However, Paul recognizes that this Sinaitic, conditional relationship is not the only example of divine covenant we can reference from the past. Instead, he harkens back to the earlier covenant God made with Abraham – God’s promise that Abraham and Sarah’s descendants would be ‘as numerous as the stars’, and that the Lord would bless his descendants and make them a great nation.   What is so interesting about the Abrahamic covenant, and is in such contrast to the Sinaitic covenant – is the order of events. In the case of Abraham –God first blesses Abraham before he has done anything.  Abraham is first mentioned at the end of Chapter 11 in Genesis, where we hear about his father Terah taking his son Abram and heading for the land of Canaan.  Then the next thing we know, in Chapter 12, God is promising Abraham that he will be the father of a great nation!  In response to God’s promise, Abraham shows tremendous faith – uprooting his family, going to Canaan, believing God’s word that he and Sarah would have a son when they were both well past childbearing years. But this faith was in response to God’s promise. It was not a requirement, a hoop he had to jump through in order to earn God’s love.  God’s promise to Abraham and his heirs was given unconditionally, irrevocably, and the natural response to such a gift is…faith.

So this is all very well and good that we have this lovely example of God making an unconditional gift to Abraham and his Israelite heirs, but how does that help a bunch of Presbyterians?  Well actually, I’m personally in pretty good shape since I was born Jewish – so um, I guess I’ll be going now…

No, seriously – there’s hope for you goyim. That’s exactly what Paul offers in his letter to the Romans – showing how, through Christ, the invitation to join God’s covenant is now open to us all.  As Paul puts it “For this reason it depends on faith, in order that the promise may rest on grace and be guaranteed to all (of Abraham’s) descendants, not only to the adherents of the law but also to those who share the faith of Abraham”.

The promise is guaranteed to those who share the faith of Abraham.

At first reading, we might assume this might mean exclusively those of the Jewish faith – since that is how even in this day the phrase ‘faith of Abraham’ is often viewed. But in going back and reading about Abraham’s faith, and Paul’s analysis of Abraham’s faith – we see that this faith of Abraham’s was not exclusively ‘Jewish’ – it was not about abiding by Mosaic laws that had not yet been created. It was not about being a part of a tribe. Abraham’s faith was simply this:  love God, trust in God, and be willing to give up everything – your home, your way of life to follow God’s call.  In fact, this faith is remarkably similar to Jesus’ call to his disciples:

“If any want to become my followers, let them deny themselves and take up their cross and follow me.  For those who want to save their life will lose it, and those who lose their life for my sake, and for the sake of the gospel, will save it.”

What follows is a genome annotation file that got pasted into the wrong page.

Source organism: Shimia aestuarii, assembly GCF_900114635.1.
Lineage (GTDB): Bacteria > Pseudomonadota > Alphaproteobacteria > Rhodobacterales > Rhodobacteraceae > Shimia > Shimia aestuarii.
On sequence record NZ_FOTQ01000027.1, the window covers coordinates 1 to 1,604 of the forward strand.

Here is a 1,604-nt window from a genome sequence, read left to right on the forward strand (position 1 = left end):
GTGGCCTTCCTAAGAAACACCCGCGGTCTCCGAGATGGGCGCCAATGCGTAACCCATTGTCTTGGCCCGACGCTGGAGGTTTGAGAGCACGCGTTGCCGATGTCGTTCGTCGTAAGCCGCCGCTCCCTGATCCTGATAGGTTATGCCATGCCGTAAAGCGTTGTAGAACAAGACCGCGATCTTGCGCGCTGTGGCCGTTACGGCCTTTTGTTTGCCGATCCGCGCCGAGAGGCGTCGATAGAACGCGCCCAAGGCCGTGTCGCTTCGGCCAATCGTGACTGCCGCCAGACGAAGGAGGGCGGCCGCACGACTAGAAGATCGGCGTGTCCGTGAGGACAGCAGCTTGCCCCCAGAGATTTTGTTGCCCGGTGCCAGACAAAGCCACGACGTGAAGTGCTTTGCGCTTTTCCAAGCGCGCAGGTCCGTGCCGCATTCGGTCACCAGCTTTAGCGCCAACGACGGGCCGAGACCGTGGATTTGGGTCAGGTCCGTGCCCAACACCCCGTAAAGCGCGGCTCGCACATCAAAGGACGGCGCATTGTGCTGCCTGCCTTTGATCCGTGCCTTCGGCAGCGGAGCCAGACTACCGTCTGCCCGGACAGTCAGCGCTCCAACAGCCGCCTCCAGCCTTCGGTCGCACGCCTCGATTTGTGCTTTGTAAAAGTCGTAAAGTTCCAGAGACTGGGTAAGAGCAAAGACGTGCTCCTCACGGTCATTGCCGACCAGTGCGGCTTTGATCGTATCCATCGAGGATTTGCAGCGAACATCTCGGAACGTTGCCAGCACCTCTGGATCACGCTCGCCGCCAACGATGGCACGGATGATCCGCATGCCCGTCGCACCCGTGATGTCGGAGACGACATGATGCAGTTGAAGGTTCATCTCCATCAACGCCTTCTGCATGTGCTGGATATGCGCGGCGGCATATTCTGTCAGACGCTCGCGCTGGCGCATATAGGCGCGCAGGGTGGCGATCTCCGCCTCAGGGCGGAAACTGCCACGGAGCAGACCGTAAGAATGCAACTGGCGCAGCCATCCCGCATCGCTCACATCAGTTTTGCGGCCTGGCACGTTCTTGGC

The last point I would like to leave you with is that this showing of faith, this taking up the cross, is not a requirement for entering into a covenant with God. God’s promise to us came first – it is a gift – as Paul put it ‘the promise may rest on grace’.  The faith shown by Abraham, the faith Christ calls us to – is the appropriate response to that gift.  When we respond this way, we are truly fulfilling the promise freely given to us.

In preparing for this sermon, I read some materials designed to help explain this passage in Romans to children.   One sentence from these materials particularly struck me: “Pauls’ point, that we take up crosses not in order to gain God’s salvation (or earn the covenant promises) but in response to God’s salvation, is too subtle for children.”  I found this statement ironic for two reasons: first, I think many adults find this concept just as subtle and difficult, and secondly, that perhaps children are actually best equipped to understand this concept because they experience it every day in their relationship with their parents.   Children know that their parents will always love them, no matter what.  They also hear their parents tell them every day how to behave, trying to guide them in ways that will ultimately be best for them. Many times (in the case of my kids, most of the time) they don’t listen to their parents, and their parents still love them (although they may feel a certain amount of frustration).  But every now and then, children listen and do what their parents ask, what their parents know will ultimately make them happy. And in those times, children feel a sense of warmth, of wholeness, knowing that they have pleased their parents who love them so much.

Now obviously this metaphor doesn’t work perfectly since many parent-child relationships are not so healthy, and parents’ requests to their children are more often about taking their dishes to the sink than taking up their crosses. But this parental love metaphor is powerful because it helps us to realize that what may at first glimpse seem like a complex theological concept is in fact quite simple – something we experience every day in our own homes.  And just maybe, this understanding will help us feel empowered to freely respond to God’s will – not because we think we have to, or because something terrible will happen to us if we don’t – but because it’s the most natural response to a love that has been freely given.